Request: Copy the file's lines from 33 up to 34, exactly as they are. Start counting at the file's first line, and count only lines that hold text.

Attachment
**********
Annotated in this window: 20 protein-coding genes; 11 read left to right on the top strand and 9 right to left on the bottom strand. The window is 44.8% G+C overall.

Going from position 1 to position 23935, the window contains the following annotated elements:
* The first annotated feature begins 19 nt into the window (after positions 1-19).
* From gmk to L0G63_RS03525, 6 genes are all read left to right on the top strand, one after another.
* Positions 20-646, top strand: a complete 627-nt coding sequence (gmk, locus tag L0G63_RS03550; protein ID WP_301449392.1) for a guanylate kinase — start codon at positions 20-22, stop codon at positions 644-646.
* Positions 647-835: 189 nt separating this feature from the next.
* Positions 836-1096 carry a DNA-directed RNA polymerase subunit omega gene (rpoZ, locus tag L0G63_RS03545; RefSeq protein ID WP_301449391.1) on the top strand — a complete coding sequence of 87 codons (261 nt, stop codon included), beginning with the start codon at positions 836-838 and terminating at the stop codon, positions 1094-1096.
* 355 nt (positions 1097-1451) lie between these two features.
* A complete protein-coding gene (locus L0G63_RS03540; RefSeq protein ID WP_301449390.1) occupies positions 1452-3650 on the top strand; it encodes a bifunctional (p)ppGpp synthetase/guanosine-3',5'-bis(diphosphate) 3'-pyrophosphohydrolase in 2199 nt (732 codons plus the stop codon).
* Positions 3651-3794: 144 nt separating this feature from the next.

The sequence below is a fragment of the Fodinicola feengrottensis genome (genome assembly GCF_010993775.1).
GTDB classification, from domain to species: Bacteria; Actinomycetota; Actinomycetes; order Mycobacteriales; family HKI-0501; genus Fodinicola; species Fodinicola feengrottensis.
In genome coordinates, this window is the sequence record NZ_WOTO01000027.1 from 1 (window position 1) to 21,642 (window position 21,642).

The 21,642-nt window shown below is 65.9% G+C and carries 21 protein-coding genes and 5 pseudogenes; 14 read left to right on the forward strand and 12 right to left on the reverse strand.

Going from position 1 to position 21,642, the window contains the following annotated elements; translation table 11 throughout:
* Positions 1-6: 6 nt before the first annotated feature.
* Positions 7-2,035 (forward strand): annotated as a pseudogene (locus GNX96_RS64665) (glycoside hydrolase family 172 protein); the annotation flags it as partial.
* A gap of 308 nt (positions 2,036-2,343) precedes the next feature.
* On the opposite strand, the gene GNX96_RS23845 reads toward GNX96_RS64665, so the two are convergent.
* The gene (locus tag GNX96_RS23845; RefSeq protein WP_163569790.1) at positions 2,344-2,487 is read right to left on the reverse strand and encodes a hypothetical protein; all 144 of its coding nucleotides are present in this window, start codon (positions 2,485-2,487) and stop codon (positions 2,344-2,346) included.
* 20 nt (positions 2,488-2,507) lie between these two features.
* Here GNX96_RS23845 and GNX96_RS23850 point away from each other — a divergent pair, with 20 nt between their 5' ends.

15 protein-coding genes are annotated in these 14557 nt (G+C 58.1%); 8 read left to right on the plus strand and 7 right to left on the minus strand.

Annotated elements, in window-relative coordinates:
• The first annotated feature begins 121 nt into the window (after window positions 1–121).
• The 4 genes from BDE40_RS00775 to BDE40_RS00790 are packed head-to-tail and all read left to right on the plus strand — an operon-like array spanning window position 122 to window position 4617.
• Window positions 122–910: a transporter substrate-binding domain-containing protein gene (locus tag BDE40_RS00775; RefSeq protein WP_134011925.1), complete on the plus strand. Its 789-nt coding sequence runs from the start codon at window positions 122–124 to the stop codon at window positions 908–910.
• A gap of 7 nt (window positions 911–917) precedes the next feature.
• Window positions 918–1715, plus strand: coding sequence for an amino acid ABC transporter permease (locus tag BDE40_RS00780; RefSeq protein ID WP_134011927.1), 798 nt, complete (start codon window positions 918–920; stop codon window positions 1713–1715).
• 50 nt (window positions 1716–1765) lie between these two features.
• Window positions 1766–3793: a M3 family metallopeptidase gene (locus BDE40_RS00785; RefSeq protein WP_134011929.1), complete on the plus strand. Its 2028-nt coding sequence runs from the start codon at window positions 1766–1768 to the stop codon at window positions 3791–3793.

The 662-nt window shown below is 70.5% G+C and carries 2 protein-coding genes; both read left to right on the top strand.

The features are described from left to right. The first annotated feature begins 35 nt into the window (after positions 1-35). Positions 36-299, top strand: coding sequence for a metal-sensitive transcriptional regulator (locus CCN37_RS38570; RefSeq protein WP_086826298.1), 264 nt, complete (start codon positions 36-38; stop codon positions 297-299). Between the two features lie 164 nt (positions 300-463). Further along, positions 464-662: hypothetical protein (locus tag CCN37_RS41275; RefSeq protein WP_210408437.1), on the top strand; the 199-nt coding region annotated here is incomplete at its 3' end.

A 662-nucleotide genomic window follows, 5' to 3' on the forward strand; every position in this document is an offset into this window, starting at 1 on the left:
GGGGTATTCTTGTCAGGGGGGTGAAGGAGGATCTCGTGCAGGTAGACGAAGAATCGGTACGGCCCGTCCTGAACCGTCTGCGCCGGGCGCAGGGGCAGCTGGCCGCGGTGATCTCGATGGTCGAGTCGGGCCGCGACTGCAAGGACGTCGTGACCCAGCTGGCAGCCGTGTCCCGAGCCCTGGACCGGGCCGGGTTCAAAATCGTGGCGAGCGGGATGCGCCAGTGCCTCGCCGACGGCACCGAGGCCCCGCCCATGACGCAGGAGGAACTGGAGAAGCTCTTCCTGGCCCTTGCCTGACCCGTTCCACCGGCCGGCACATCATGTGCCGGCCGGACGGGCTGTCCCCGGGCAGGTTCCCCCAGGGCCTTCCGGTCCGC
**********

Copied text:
The features are described from left to right. The first annotated feature begins 35 nt into the window (after positions 1-35). Positions 36-299, top strand: coding sequence for a metal-sensitive transcriptional regulator (locus CCN37_RS38570; RefSeq protein WP_086826298.1), 264 nt, complete (start codon positions 36-38; stop codon positions 297-299). Between the two features lie 164 nt (positions 300-463). Further along, positions 464-662: hypothetical protein (locus tag CCN37_RS41275; RefSeq protein WP_210408437.1), on the top strand; the 199-nt coding region annotated here is incomplete at its 3' end.

A 662-nucleotide genomic window follows, 5' to 3' on the forward strand; every position in this document is an offset into this window, starting at 1 on the left: